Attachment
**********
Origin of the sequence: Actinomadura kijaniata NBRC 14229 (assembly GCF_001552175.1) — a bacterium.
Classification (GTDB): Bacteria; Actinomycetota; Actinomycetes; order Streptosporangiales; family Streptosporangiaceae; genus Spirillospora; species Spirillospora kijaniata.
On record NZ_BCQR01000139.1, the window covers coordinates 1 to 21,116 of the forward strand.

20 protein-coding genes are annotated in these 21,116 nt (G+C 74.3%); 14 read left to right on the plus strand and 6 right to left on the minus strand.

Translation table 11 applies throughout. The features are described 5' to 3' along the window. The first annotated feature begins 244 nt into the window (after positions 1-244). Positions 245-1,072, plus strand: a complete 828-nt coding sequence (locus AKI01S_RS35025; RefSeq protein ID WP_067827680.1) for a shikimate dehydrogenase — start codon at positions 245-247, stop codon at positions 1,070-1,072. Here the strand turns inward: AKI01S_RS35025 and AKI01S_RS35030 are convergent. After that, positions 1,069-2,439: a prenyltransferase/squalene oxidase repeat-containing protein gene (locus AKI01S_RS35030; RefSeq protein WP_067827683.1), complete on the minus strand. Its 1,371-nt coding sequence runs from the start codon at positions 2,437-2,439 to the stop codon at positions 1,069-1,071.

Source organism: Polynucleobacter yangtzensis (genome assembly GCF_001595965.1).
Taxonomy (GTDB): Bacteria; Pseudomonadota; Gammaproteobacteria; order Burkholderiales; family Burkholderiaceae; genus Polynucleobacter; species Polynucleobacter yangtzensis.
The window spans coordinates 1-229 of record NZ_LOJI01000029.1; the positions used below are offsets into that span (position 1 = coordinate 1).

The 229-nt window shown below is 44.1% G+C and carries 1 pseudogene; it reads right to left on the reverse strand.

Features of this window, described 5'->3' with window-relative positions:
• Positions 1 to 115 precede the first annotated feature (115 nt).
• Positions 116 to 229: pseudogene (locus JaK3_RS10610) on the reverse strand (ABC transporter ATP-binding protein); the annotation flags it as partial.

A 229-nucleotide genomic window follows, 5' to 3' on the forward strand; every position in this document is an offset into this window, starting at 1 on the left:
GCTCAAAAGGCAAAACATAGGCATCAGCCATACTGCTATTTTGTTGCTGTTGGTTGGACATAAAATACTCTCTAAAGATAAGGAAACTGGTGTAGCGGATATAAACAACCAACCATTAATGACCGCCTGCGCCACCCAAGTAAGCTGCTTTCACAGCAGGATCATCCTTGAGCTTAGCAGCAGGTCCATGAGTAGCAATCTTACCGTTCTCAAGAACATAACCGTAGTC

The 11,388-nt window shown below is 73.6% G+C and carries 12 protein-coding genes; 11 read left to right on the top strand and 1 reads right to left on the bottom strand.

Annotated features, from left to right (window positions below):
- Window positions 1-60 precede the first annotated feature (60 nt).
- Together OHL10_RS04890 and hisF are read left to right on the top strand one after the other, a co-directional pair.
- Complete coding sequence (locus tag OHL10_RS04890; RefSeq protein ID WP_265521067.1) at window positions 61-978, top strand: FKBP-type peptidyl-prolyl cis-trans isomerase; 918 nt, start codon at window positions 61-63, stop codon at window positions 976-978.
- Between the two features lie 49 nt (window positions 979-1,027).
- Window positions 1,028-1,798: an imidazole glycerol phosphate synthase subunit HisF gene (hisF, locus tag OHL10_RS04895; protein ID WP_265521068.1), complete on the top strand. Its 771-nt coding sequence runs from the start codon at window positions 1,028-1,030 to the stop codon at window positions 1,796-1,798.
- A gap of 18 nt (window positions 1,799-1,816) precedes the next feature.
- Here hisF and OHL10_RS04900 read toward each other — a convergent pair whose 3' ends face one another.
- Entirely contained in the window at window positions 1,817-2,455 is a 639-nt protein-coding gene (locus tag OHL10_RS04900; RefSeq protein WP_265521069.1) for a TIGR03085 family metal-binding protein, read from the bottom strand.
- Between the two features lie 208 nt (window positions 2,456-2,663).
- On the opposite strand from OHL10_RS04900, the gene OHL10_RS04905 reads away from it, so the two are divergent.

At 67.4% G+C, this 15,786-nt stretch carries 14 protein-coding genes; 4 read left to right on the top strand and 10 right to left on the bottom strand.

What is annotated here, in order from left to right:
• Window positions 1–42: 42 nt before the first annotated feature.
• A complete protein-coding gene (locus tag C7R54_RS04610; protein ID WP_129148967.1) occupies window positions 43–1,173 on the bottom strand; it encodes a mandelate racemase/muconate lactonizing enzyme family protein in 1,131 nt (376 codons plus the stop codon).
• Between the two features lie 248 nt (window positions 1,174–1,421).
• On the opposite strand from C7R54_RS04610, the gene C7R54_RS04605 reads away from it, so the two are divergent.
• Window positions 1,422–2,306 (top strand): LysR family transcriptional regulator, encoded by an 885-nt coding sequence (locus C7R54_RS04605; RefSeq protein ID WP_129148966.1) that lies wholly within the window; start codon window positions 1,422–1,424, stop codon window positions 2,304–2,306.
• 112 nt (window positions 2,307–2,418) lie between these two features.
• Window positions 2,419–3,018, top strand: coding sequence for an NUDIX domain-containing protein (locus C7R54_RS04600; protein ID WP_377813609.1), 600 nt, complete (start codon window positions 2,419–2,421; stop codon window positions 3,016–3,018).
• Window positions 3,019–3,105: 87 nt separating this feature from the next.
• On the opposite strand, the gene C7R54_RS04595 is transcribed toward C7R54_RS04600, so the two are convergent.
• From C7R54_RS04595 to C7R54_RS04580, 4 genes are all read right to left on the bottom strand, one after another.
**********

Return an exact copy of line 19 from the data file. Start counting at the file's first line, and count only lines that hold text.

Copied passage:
- Complete coding sequence (locus tag OHL10_RS04890; RefSeq protein ID WP_265521067.1) at window positions 61-978, top strand: FKBP-type peptidyl-prolyl cis-trans isomerase; 918 nt, start codon at window positions 61-63, stop codon at window positions 976-978.